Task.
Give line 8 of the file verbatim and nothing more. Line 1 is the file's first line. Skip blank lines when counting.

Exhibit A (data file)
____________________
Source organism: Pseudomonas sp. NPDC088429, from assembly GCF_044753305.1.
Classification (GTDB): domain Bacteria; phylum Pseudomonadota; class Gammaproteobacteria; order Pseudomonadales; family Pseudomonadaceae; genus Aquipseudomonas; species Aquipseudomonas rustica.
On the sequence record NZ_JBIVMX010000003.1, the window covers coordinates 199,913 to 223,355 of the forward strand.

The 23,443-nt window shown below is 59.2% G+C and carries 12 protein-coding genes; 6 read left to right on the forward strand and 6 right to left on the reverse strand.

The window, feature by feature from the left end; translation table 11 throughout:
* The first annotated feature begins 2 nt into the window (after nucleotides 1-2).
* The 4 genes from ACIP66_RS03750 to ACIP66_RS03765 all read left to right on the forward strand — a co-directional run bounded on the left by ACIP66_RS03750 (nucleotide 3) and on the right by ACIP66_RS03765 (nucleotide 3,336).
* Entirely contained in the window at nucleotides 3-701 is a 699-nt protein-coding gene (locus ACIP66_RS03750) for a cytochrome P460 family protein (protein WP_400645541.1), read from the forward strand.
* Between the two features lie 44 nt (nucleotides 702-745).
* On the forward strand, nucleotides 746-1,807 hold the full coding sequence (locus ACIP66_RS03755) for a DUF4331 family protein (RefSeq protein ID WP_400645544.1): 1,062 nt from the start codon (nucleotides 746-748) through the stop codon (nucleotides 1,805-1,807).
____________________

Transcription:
* Entirely contained in the window at nucleotides 3-701 is a 699-nt protein-coding gene (locus ACIP66_RS03750) for a cytochrome P460 family protein (protein WP_400645541.1), read from the forward strand.